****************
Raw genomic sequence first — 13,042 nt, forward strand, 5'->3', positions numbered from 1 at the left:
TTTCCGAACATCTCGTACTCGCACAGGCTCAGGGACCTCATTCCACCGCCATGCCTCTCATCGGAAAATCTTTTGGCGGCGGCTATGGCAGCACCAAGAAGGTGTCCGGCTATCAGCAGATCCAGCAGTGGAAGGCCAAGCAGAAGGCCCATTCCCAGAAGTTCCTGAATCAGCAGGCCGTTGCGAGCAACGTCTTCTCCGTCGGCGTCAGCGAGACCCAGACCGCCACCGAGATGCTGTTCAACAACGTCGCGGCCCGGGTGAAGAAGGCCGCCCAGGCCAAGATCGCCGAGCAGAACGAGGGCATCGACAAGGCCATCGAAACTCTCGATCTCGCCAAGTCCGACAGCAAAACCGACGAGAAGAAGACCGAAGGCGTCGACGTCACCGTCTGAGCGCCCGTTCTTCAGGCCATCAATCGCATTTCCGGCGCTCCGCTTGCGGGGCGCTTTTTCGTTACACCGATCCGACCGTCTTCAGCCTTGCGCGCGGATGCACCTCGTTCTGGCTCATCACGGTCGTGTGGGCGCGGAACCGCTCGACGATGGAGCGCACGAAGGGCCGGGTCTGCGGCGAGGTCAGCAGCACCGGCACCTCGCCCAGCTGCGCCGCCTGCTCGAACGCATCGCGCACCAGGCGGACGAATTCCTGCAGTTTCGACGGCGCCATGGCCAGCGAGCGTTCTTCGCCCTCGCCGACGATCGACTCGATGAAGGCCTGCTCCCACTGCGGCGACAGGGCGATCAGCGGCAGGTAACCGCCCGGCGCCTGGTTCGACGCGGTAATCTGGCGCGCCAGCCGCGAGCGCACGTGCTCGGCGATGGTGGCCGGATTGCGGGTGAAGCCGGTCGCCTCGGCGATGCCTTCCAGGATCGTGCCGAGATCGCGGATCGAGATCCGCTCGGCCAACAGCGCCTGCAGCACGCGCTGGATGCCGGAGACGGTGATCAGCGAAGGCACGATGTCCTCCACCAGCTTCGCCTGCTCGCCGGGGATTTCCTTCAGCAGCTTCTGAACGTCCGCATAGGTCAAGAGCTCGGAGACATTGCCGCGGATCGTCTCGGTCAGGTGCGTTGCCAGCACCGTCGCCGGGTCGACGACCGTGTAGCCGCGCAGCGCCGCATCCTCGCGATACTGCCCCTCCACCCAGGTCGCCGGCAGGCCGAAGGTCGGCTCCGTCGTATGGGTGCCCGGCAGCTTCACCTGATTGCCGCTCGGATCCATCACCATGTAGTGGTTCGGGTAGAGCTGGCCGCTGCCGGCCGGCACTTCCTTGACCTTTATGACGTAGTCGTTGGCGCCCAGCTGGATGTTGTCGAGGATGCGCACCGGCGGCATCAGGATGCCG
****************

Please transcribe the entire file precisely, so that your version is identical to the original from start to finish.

Raw genomic sequence first — 13,042 nt, forward strand, 5'->3', positions numbered from 1 at the left:
TTTCCGAACATCTCGTACTCGCACAGGCTCAGGGACCTCATTCCACCGCCATGCCTCTCATCGGAAAATCTTTTGGCGGCGGCTATGGCAGCACCAAGAAGGTGTCCGGCTATCAGCAGATCCAGCAGTGGAAGGCCAAGCAGAAGGCCCATTCCCAGAAGTTCCTGAATCAGCAGGCCGTTGCGAGCAACGTCTTCTCCGTCGGCGTCAGCGAGACCCAGACCGCCACCGAGATGCTGTTCAACAACGTCGCGGCCCGGGTGAAGAAGGCCGCCCAGGCCAAGATCGCCGAGCAGAACGAGGGCATCGACAAGGCCATCGAAACTCTCGATCTCGCCAAGTCCGACAGCAAAACCGACGAGAAGAAGACCGAAGGCGTCGACGTCACCGTCTGAGCGCCCGTTCTTCAGGCCATCAATCGCATTTCCGGCGCTCCGCTTGCGGGGCGCTTTTTCGTTACACCGATCCGACCGTCTTCAGCCTTGCGCGCGGATGCACCTCGTTCTGGCTCATCACGGTCGTGTGGGCGCGGAACCGCTCGACGATGGAGCGCACGAAGGGCCGGGTCTGCGGCGAGGTCAGCAGCACCGGCACCTCGCCCAGCTGCGCCGCCTGCTCGAACGCATCGCGCACCAGGCGGACGAATTCCTGCAGTTTCGACGGCGCCATGGCCAGCGAGCGTTCTTCGCCCTCGCCGACGATCGACTCGATGAAGGCCTGCTCCCACTGCGGCGACAGGGCGATCAGCGGCAGGTAACCGCCCGGCGCCTGGTTCGACGCGGTAATCTGGCGCGCCAGCCGCGAGCGCACGTGCTCGGCGATGGTGGCCGGATTGCGGGTGAAGCCGGTCGCCTCGGCGATGCCTTCCAGGATCGTGCCGAGATCGCGGATCGAGATCCGCTCGGCCAACAGCGCCTGCAGCACGCGCTGGATGCCGGAGACGGTGATCAGCGAAGGCACGATGTCCTCCACCAGCTTCGCCTGCTCGCCGGGGATTTCCTTCAGCAGCTTCTGAACGTCCGCATAGGTCAAGAGCTCGGAGACATTGCCGCGGATCGTCTCGGTCAGGTGCGTTGCCAGCACCGTCGCCGGGTCGACGACCGTGTAGCCGCGCAGCGCCGCATCCTCGCGATACTGCCCCTCCACCCAGGTCGCCGGCAGGCCGAAGGTCGGCTCCGTCGTATGGGTGCCCGGCAGCTTCACCTGATTGCCGCTCGGATCCATCACCATGTAGTGGTTCGGGTAGAGCTGGCCGCTGCCGGCCGGCACTTCCTTGACCTTTATGACGTAGTCGTTGGCGCCCAGCTGGATGTTGTCGAGGATGCGCACCGGCGGCATCAGGATGCCG